How do the news guys / broadcasters come up with these numbers??
Surely they are not able to track what is being watched in peoples homes.
So I guess this is some kind of math or projection. Any idea how this is done?
posted by r2d2
on Aug 27, 2011 -
I think I need to learn about time series analysis. My statistics background is so mediocre that I'm not even sure this is the thing I actually need to learn. How far in over my head am I? [more inside]
posted by ootandaboot
on Aug 25, 2011 -
What are some basic math concepts I can use to understand and develop a ranking system? [more inside]
posted by rhizome
on Jul 26, 2011 -
If I have a dependent categorical variable with two values (say, basketball fans vs non-fans) and an independent numerical variable (say, height in millimeters) what statistical tests could I use to analyze my data, besides a t-test? [more inside]
posted by danceswithanonymity
on Jul 21, 2011 -
Statistics Filter: help me set up my coding data to calculate Cohen's Kappa as a measure of interrater reliability. Taking data from CAT
to SPSS. [more inside]
posted by activitystory
on Jul 14, 2011 -
Why is the divorce rate higher for those who have lived together before marriage than those who haven't? [more inside]
posted by coraline
on Jul 12, 2011 -
Rather than just Runs Batted In, I would like to be able to find out how successful a player is in a given RBI opportunity. Is there a way to discover (for example) what percentage of the time a player drives in the run when there is a runner on third and none out (or one out...or two out). I'm aware of the existence of B-ref, but I wasn't able to figure out how to find this type of data. [more inside]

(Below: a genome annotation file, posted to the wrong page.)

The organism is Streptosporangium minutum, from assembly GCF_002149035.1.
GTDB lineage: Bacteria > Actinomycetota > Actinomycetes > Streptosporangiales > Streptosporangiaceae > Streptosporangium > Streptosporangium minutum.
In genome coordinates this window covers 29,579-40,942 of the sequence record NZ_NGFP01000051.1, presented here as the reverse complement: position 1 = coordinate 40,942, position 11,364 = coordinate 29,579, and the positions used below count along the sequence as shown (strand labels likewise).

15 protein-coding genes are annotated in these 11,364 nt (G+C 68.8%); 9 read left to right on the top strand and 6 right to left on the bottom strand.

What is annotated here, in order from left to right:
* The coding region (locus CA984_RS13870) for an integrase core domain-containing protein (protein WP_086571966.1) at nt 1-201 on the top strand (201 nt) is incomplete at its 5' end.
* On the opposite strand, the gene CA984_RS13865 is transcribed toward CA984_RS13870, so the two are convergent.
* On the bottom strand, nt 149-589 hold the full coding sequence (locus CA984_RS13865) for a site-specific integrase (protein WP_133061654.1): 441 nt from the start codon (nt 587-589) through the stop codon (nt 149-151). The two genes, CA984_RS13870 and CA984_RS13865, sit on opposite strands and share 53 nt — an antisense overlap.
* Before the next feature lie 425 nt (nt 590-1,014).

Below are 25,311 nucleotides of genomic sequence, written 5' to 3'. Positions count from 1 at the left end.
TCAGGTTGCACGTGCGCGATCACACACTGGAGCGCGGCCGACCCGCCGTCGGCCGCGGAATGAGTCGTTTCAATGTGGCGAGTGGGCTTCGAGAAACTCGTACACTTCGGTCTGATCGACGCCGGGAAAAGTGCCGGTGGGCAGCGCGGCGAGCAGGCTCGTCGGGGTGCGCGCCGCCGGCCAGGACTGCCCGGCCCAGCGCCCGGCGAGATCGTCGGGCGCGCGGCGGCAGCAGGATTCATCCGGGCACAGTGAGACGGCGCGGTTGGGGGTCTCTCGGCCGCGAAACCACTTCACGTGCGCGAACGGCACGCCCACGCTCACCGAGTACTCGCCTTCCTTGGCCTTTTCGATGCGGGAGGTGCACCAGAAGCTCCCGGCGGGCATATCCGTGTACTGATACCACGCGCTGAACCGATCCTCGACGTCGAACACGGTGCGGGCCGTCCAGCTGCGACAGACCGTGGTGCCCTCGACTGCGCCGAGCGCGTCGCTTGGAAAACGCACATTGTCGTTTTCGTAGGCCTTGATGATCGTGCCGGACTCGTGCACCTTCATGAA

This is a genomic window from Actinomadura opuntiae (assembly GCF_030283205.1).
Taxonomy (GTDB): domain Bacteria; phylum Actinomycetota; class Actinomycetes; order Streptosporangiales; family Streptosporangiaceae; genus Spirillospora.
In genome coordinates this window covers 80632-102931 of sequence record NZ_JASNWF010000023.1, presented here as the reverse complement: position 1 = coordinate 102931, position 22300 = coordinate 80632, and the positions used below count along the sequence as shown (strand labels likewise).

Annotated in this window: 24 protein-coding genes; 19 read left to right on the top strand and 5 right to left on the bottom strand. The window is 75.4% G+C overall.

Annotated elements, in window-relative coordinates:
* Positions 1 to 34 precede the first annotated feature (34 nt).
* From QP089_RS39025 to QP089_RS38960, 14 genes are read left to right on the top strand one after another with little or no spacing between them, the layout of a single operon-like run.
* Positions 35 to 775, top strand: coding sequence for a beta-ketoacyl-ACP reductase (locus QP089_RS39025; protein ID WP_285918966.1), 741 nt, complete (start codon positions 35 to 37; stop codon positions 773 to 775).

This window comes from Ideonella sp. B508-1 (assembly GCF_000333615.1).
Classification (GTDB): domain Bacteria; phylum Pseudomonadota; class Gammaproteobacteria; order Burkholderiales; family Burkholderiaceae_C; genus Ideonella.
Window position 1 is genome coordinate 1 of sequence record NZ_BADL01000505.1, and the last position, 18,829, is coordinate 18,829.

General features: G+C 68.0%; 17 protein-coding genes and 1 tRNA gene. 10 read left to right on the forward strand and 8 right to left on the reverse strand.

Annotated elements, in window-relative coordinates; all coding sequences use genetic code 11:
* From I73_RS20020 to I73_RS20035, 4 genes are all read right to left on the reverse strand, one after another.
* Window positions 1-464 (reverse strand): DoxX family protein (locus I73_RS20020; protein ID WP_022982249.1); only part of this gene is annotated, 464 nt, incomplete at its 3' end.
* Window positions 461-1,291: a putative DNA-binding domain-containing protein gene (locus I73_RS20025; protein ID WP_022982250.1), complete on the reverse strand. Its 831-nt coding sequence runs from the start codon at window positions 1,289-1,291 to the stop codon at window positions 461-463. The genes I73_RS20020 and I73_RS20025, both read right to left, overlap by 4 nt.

posted by Carlo
on Jun 10, 2011 -
StatisticsFilter: Range restriction and the strength of linear and non-linear relationships. Help? [more inside]
posted by tybeet
on May 31, 2011 -
In his TED talk
, Sean Carroll very briefly discusses Feynman's explanation about how the universe we can see and experience is not a statistically lucky perturbation, before moving on to the rest of his lecture. In other words, Feynman seems to discount the "Boltzmann brain
" hypothesis, that we're not just the ephemeral product of a lucky shuffle of a metaphorical box full of marbles. Can someone explain this to me in words other than Carroll's, i.e., what evidence Feynman was using to prove his argument?
posted by Blazecock Pileon
on May 16, 2011 -
How many people die while visiting a cemetery each year? In the US. Of any causes.
Are there any statistics for this kind of thing?
posted by GernBlandston
on May 9, 2011 -
On average, how many books are checked out of a US public library, per year? Has there been a decline or an incline books being checked out in the last couple of years? [more inside]
posted by carpyful
on Apr 21, 2011 -
I'm looking for historical employment, revenue and profit information for the top 500 businesses in the world, and I don't know where or how to look for it. [more inside]
posted by Freen
on Apr 4, 2011 -
How would I find a function that transforms random variables from an non-normal probability distribution to a normal distribution? [more inside]
posted by formless
on Mar 30, 2011 -
I just read Victor Niederhoffer's Practical Speculation
. Most of the book is devoted to analyzing trading opportunities using statistics. I am looking for other resources devoted to this topic. [more inside]
posted by prunes
on Mar 27, 2011 -
I'm taking a statistics class (for social sciences) and need help finding really dumbed-down
explanations of concepts, including how to use associated formulas. [more inside]
posted by oceanview
on Mar 22, 2011 -
Suppose that an event has a 1 in a million chance of happening in 1 year. The chance that it will happen once in a million years is %63. Explain. [more inside]
posted by antiquark
on Mar 15, 2011 -